Clinical Utility of Direct Mutation Testing for Congenital Nephrogenic Diabetes Insipidus in Families

Title: Clinical Utility of Direct Mutation Testing for Congenital Nephrogenic Diabetes Insipidus in Families
Authors: Wildin, Robert; Cogdell, David E.
Publisher: Pediatrics
Date Published: March 01, 1999
Reference Number: 225
Objective. To ascertain the clinical scenarios in which genetic testing for congenital nephrogenic diabetes insipidus (NDI) by direct detection of mutations might prove valuable, and to assess the use of automated sequencing for testing. Methods. We reviewed NDI cases referred to our research laboratory for enrollment in our study of mutations in the AVPR2 gene that is disrupted in the X-linked form of the disease. We selected 5 cases that illustrate the value of genetic testing in different clinical situations. Clinical information was obtained from the patient's personal physicians and the patients' families. Direct automated fluorescent DNA sequencing of AVPR2 gene amplification product was used to identify disease-associated mutations in patients. The presence or absence of mutations in family members was then established by using automated sequencing, restriction enzyme analysis, or both. Results. In 2 of the 5 selected cases, the diagnosis of a genetic form of NDI was confirmed by mutation analysis in a sporadic case of an affected boy. In 2 cases, a suspected diagnosis of X-linked NDI was confirmed in an affected girl. In 4 of the cases, 1 or more unaffected female relatives were determined to carry or not to carry the disease-associated gene. In 2 cases, testing of the newborn child of a known or suspected carrier confirmed the clinical suspicion of affected status and justified proactive therapy. In 4 of the 5 cases, the mode of inheritance was not clear from the family history and was established as X-linked by the testing. Assay for restriction sites changed by disease-associated mutations agreed with the automated sequencing results. Conclusions. We conclude that direct mutation analysis in patients suspected of NDI and in selected family members is indicated. The results of testing can confirm a clinical diagnosis of disease, which may otherwise be difficult to make in girls. It can further establish the mode of inheritance, unambiguously distinguish carriers from noncarriers, and justify special observation or treatment of newborns at risk, thereby averting dehydration and the attendant complications. We also conclude that, with proper controls, automated sequencing is the preferred method of testing, because it is sufficiently robust, sensitive, and adaptable for this short gene with a large variety of causative mutations.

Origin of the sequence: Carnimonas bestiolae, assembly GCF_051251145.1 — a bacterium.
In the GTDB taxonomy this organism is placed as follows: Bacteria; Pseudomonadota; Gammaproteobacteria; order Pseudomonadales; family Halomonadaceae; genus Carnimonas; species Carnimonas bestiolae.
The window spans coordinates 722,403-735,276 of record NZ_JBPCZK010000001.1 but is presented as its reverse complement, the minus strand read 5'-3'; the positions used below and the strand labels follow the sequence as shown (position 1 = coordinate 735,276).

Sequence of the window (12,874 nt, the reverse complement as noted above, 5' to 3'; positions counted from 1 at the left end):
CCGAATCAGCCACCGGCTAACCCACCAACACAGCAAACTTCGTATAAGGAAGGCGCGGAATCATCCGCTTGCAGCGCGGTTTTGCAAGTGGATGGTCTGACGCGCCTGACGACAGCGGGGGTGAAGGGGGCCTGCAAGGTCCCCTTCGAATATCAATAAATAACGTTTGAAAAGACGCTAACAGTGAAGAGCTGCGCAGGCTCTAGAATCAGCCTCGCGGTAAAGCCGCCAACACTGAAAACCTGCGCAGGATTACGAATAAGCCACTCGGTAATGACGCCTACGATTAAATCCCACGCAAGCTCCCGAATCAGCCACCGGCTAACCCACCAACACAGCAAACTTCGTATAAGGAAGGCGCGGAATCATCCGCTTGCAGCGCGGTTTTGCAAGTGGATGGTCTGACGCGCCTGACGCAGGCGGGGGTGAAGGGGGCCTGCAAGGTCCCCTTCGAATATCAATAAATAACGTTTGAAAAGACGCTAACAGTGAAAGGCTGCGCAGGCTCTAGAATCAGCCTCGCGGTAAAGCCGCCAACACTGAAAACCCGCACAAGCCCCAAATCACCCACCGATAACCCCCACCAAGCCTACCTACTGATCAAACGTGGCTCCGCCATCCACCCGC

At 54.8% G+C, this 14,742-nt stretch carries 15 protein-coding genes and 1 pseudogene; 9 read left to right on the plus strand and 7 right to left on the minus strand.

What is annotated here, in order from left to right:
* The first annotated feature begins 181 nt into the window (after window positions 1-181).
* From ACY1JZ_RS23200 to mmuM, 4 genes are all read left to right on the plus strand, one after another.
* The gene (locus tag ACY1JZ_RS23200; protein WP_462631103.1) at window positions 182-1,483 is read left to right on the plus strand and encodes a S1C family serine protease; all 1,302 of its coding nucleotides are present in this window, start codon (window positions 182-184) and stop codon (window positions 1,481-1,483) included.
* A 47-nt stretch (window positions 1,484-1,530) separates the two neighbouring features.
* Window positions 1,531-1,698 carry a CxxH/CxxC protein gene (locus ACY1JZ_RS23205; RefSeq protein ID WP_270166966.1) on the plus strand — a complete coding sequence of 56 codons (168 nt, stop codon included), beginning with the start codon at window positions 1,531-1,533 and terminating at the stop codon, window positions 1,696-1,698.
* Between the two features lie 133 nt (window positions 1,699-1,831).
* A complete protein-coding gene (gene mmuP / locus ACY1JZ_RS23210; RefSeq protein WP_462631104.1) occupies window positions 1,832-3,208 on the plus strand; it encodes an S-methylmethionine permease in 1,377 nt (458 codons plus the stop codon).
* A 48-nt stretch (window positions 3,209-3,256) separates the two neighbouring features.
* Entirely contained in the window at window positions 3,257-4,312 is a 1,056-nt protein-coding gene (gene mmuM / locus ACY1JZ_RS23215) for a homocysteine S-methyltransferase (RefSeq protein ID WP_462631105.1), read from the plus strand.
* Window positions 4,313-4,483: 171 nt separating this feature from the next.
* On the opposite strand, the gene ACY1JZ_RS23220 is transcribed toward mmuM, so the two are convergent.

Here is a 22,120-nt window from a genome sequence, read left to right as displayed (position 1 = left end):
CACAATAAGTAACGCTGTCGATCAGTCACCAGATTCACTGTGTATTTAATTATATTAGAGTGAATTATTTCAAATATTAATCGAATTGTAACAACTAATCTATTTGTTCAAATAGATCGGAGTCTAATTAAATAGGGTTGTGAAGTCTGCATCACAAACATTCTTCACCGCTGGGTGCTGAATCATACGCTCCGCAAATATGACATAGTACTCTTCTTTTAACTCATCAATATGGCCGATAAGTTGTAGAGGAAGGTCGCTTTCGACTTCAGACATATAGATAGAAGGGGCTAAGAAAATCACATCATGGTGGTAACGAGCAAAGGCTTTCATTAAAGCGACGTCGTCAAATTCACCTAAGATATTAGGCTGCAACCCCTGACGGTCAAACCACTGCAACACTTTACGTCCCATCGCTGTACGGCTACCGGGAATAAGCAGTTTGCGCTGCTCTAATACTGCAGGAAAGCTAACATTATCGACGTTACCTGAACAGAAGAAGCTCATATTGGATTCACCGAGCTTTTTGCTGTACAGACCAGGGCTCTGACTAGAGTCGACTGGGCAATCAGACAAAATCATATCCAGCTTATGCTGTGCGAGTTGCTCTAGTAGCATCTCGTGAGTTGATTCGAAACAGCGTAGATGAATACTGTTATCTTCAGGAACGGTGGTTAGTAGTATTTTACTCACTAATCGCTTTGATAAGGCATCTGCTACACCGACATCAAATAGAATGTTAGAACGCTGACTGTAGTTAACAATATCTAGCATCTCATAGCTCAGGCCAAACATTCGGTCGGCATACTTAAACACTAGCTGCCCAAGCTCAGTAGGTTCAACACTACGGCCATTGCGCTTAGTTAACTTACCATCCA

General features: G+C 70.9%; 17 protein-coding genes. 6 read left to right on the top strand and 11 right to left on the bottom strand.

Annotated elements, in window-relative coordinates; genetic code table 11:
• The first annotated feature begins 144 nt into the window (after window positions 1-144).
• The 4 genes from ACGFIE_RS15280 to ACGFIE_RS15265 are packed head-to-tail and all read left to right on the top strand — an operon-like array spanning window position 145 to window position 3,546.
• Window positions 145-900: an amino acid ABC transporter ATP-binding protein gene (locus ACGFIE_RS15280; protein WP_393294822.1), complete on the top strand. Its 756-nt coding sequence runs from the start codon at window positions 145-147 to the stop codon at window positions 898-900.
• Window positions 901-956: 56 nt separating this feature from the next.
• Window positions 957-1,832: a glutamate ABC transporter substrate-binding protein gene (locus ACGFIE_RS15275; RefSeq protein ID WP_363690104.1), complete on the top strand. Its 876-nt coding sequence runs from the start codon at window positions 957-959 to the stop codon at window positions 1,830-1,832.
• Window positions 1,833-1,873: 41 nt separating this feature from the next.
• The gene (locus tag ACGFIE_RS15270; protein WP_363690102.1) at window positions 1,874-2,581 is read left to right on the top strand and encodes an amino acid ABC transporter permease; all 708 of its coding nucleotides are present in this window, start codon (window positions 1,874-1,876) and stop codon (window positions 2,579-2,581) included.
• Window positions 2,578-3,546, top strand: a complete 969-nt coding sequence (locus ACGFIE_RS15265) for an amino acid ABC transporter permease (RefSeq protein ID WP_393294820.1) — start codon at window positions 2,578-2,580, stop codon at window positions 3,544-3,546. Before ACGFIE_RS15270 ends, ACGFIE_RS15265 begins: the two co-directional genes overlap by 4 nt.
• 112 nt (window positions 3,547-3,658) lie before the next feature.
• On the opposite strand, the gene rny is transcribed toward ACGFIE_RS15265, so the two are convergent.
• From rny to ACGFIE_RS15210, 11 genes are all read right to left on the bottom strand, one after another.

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This translation by the NDI Foundation is to assist the lay reader. To provide a clear, accessible interpretation of the original article, we eliminated or simplified some technical detail and complicated scientific language. We concentrated our translation on those aspects of the article dealing directly with NDI. The NDI Foundation thanks the researchers for their work toward understanding and more effectively treating this disorder.
© Copyright NDI Foundation 2007 (JC)

Congenital nephrogenic diabetes insipidus (NDI) is characterized by the kidneys' inability to respond to the antidiuretic hormone, arginine vasopressin (AVP). The two main symptoms of NDI are polyuria (chronic passage of large volumes of urine) and polydipsia (chronic, excessive thirst). Symptoms of the disorder generally manifest in the first days of life, and if they go unrecognized and untreated, severe bouts of dehydration could occur which could cause brain damage, permanent mental retardation, and even death. Thus, it is important that NDI be recognized early and managed appropriately. The most important aspect of management is the provision of adequate amounts of water for the NDI infant to drink.